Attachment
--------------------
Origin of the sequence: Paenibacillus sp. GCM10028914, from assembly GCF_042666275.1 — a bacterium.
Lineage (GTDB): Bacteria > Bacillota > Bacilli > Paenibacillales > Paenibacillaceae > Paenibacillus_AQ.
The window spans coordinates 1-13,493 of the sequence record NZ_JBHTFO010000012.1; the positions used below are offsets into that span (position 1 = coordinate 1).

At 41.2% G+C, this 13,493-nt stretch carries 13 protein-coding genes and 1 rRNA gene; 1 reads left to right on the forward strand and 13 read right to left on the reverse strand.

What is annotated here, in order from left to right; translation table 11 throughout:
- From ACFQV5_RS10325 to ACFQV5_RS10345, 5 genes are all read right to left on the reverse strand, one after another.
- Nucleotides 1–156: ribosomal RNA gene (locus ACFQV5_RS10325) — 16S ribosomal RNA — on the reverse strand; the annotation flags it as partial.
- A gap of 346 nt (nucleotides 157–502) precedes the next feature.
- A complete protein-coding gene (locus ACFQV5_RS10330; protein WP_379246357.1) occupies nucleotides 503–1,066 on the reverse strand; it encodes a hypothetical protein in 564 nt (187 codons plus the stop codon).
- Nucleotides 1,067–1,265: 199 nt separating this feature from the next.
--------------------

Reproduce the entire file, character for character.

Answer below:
Origin of the sequence: Paenibacillus sp. GCM10028914, from assembly GCF_042666275.1 — a bacterium.
Lineage (GTDB): Bacteria > Bacillota > Bacilli > Paenibacillales > Paenibacillaceae > Paenibacillus_AQ.
The window spans coordinates 1-13,493 of the sequence record NZ_JBHTFO010000012.1; the positions used below are offsets into that span (position 1 = coordinate 1).

At 41.2% G+C, this 13,493-nt stretch carries 13 protein-coding genes and 1 rRNA gene; 1 reads left to right on the forward strand and 13 read right to left on the reverse strand.

What is annotated here, in order from left to right; translation table 11 throughout:
- From ACFQV5_RS10325 to ACFQV5_RS10345, 5 genes are all read right to left on the reverse strand, one after another.
- Nucleotides 1–156: ribosomal RNA gene (locus ACFQV5_RS10325) — 16S ribosomal RNA — on the reverse strand; the annotation flags it as partial.
- A gap of 346 nt (nucleotides 157–502) precedes the next feature.
- A complete protein-coding gene (locus ACFQV5_RS10330; protein WP_379246357.1) occupies nucleotides 503–1,066 on the reverse strand; it encodes a hypothetical protein in 564 nt (187 codons plus the stop codon).
- Nucleotides 1,067–1,265: 199 nt separating this feature from the next.